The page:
Comparing humidity protection alternatives
In a blog post earlier this week, we discussed moisture barriers and explained how atomic layer deposition can be used to protect electronics from humidity.
When we talk about thin film coatings and moisture protection of electronics, there are of course various technology alternatives to ALD. We believe that ALD offers encapsulation properties that are far superior to the competing technologies, but we understand that it is sometimes difficult to grasp the differences between the alternatives.
If another manufacturer says their coating solution offers high-precision and we say ALD surfaces are extremely thin, what does that mean? Which one is thinner?
If a company claims that their parylene coating for electronics is conformal and we say ALD gives you the ultimate pin-hole free moisture barrier, which one is better?
How to define good humidity protection?
The requirements for sealing vary a lot depending on the application. Food packaging obviously requires much less protection than a circuit board, which in turn can still be ok with humidity levels that will destroy an OLED display.
A common measure for moisture control is water vapor transmission rate (WVTR, sometimes also referred to as MVTR, moisture vapor transmission rate), the unit of which typically is grams per square meter per day (g/m2d). In plain terms, that means that we verify a coating by measuring how much water gets through an area of coating in certain conditions in 24 hours.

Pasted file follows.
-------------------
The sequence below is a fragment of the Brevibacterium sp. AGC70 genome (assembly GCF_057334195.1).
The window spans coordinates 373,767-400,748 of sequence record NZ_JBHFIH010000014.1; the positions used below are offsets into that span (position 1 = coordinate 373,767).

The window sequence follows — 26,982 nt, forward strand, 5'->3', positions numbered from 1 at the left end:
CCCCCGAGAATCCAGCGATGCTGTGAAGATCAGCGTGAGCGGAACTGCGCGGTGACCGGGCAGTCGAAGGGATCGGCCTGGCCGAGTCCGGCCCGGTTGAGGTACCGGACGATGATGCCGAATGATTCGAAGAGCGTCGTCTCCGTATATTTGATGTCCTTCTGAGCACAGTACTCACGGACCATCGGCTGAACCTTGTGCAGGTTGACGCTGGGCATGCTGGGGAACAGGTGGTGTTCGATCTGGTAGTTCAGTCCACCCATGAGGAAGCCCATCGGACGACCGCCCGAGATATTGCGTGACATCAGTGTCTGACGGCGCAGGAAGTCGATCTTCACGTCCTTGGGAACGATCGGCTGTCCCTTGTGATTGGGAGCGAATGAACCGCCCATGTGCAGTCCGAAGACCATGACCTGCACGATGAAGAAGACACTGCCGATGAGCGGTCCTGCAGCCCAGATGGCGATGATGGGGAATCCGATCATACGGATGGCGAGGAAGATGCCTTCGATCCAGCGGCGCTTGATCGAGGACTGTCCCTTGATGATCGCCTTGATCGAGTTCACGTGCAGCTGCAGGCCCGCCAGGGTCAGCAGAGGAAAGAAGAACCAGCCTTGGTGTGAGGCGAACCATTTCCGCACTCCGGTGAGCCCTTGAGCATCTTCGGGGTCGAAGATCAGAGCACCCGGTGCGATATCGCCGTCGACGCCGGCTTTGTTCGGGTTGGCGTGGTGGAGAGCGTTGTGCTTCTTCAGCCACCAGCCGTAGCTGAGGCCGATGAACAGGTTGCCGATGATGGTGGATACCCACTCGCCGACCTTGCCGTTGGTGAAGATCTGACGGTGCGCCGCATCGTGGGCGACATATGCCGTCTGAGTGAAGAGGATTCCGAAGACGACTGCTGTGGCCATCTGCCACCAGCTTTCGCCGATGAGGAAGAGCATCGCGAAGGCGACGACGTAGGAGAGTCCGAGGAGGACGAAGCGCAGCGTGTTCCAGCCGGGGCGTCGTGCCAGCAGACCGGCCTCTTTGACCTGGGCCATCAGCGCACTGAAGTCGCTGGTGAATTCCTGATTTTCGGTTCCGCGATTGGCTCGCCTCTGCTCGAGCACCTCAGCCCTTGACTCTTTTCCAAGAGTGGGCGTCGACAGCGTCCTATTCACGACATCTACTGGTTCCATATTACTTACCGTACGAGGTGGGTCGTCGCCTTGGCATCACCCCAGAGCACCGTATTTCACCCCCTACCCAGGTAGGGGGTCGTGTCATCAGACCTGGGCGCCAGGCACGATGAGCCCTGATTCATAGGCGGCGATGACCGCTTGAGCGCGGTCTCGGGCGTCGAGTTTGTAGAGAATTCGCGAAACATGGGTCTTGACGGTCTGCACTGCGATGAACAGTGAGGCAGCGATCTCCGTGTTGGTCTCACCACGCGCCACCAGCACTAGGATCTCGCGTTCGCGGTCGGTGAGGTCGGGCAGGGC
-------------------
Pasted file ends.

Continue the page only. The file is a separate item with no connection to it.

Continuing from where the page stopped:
Let’s do a quick calculation to compare two moisture barrier alternatives for electronics:
Taking a look at a couple websites promoting parylene moisture barriers, we can say that the best conformal parylene (type C) coatings have a transmission rate of a 0,08 g*mm/m2d, which means that a millimeter thick coating would let 0,08 grams of water pass per a square meter of coating each day (in practice, the coated area is of course much smaller).
Based on the same quick web tour, it seems that a typical parylene coating thickness for circuit boards is 5 to 20 microns. A 20 micrometers thick parylene C coating would therefore have a WVTR value of 4 grams/m2 per day.
Now, looking at ALD encapsulation with Beneq equipment on for example OLED displays, a typical WVTR value of our nCLEAR ALD barrier coatings is 4×10-6 g/m2 per day. That is a million times less moisture through the surface than with the best parylene alternative. Pretty good, right?
What is thin when it comes to moisture barriers?
“Yes, but how thick must the coating be to provide that level of protection?” you may now ask. That is a good question, material savings should be on everybody’s agenda these days.
Parylene coatings are often marketed with comparison tables, where they win easily other options, such as epoxy, polyurethane and silicone. ALD moisture barriers don’t usually appear in the comparison tables, but how would they compare?
As we mentioned, a parylene coating with the above mentioned moisture protection level would need to be 20 microns (2×10-6 meters) thick.
The ALD encapsulation layer we picked as the example (with a million times better insulation capability) is just 20 nanometers. In other words, a thousand times thinner.
Would that make our ALD coating a billion times better a moisture barrier?
That may be marketing talk gone too far. Let’s just say it like this: atomic layer deposition is the best technology we know of for keeping water and humidity out of where they don’t belong.